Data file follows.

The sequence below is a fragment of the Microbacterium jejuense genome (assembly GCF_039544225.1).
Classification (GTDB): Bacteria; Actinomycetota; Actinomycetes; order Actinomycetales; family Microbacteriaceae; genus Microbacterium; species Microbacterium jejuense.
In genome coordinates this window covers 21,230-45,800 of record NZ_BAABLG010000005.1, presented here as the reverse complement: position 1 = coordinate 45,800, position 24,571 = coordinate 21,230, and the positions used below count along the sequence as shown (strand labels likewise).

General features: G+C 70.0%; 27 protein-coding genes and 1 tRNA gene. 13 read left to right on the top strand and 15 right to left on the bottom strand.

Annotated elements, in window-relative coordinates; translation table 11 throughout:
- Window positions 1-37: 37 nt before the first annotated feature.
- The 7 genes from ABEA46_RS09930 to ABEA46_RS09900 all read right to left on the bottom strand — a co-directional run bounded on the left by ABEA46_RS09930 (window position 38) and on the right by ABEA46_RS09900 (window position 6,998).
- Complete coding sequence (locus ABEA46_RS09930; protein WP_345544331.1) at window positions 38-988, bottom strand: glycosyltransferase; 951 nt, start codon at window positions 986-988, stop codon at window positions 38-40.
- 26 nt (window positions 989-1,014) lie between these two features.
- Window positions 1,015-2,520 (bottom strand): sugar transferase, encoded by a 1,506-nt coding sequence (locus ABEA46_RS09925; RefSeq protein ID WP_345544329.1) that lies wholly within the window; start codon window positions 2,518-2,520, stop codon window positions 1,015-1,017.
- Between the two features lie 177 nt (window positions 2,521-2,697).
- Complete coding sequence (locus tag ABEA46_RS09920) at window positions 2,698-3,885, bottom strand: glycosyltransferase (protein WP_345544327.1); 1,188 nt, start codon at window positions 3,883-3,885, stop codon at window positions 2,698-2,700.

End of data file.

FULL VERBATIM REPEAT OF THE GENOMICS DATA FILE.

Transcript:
The sequence below is a fragment of the Microbacterium jejuense genome (assembly GCF_039544225.1).
Classification (GTDB): Bacteria; Actinomycetota; Actinomycetes; order Actinomycetales; family Microbacteriaceae; genus Microbacterium; species Microbacterium jejuense.
In genome coordinates this window covers 21,230-45,800 of record NZ_BAABLG010000005.1, presented here as the reverse complement: position 1 = coordinate 45,800, position 24,571 = coordinate 21,230, and the positions used below count along the sequence as shown (strand labels likewise).

General features: G+C 70.0%; 27 protein-coding genes and 1 tRNA gene. 13 read left to right on the top strand and 15 right to left on the bottom strand.

Annotated elements, in window-relative coordinates; translation table 11 throughout:
- Window positions 1-37: 37 nt before the first annotated feature.
- The 7 genes from ABEA46_RS09930 to ABEA46_RS09900 all read right to left on the bottom strand — a co-directional run bounded on the left by ABEA46_RS09930 (window position 38) and on the right by ABEA46_RS09900 (window position 6,998).
- Complete coding sequence (locus ABEA46_RS09930; protein WP_345544331.1) at window positions 38-988, bottom strand: glycosyltransferase; 951 nt, start codon at window positions 986-988, stop codon at window positions 38-40.
- 26 nt (window positions 989-1,014) lie between these two features.
- Window positions 1,015-2,520 (bottom strand): sugar transferase, encoded by a 1,506-nt coding sequence (locus ABEA46_RS09925; RefSeq protein ID WP_345544329.1) that lies wholly within the window; start codon window positions 2,518-2,520, stop codon window positions 1,015-1,017.
- Between the two features lie 177 nt (window positions 2,521-2,697).
- Complete coding sequence (locus tag ABEA46_RS09920) at window positions 2,698-3,885, bottom strand: glycosyltransferase (protein WP_345544327.1); 1,188 nt, start codon at window positions 3,883-3,885, stop codon at window positions 2,698-2,700.